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A Political Psychology of Conflict: The Case of Northern Ireland

  • Neil Ferguson
  • Orla Muldoon
  • Shelley McKeown
Part of the Palgrave Studies in Political Psychology Series book series (PSPP)

Abstract

The zeitgeist influencing much contemporary psychology and wider scholarly thought is one that individualises political processes. This is particularly the case when we attempt to understand political violence and conflict. Those engaged in political violence, or even affected by it, are often represented by Western media at least, as terrorists, criminals or mentally unstable (Horgan, 2003; Pupavac, 2004). Drawing on theory and research from political psychology, here we set out to demonstrate that macro-social and collective processes are crucial to any analysis of political violence and conflict. Indeed the individualisation of the problem can and often is in itself a political act (Pupavac, 2004).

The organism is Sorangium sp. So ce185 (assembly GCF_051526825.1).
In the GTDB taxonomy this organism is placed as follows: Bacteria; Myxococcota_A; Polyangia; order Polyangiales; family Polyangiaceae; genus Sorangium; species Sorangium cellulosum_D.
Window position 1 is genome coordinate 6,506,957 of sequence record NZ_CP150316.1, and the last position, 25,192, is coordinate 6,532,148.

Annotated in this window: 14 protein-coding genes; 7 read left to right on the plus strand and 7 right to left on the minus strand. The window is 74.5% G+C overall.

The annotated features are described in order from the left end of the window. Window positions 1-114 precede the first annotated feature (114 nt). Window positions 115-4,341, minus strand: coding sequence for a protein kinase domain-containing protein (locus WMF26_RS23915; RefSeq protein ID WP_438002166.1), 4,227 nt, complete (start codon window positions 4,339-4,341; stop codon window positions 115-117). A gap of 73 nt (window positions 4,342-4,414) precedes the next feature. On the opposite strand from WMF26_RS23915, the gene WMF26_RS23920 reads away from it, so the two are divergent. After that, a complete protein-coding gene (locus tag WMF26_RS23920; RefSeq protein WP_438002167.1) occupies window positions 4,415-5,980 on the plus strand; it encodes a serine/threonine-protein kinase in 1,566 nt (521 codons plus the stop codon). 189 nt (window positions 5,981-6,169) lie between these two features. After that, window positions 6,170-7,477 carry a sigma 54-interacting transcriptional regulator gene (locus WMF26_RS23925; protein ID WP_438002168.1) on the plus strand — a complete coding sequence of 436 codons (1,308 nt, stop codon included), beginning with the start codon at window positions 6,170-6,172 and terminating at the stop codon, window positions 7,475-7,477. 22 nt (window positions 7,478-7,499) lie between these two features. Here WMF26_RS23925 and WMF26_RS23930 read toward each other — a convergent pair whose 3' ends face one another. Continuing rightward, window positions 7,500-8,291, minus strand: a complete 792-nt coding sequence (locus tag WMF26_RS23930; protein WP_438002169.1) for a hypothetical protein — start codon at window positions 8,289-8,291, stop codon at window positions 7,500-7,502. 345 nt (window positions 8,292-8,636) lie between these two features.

Keywords

Social Identity Political Violence Social Identity Theory Armed Group Intergroup Relation 
These keywords were added by machine and not by the authors. This process is experimental and the keywords may be updated as the learning algorithm improves.

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Copyright information

© Neil Ferguson, Orla Muldoon and Shelley McKeown 2014

Authors and Affiliations

  • Neil Ferguson
  • Orla Muldoon
  • Shelley McKeown

There are no affiliations available

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